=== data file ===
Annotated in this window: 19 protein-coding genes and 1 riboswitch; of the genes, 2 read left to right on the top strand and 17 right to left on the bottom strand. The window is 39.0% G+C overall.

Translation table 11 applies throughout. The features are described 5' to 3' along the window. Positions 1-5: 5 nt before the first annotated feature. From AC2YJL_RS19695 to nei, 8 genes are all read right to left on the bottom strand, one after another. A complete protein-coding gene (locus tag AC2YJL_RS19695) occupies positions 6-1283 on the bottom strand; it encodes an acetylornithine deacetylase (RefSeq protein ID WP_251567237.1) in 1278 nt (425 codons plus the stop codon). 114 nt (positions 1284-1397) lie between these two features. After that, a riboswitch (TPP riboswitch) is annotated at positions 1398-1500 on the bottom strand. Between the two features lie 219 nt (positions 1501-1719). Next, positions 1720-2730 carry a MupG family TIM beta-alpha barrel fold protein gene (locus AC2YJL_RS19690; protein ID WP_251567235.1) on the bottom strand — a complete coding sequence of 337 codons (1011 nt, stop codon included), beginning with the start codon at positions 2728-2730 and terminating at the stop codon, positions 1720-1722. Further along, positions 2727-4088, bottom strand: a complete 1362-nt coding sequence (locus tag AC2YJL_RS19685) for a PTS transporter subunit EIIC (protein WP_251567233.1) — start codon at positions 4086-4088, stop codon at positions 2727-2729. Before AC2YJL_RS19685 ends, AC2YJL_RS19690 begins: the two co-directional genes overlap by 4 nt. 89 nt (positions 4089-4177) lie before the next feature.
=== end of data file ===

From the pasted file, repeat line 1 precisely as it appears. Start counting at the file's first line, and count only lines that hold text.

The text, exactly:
Annotated in this window: 19 protein-coding genes and 1 riboswitch; of the genes, 2 read left to right on the top strand and 17 right to left on the bottom strand. The window is 39.0% G+C overall.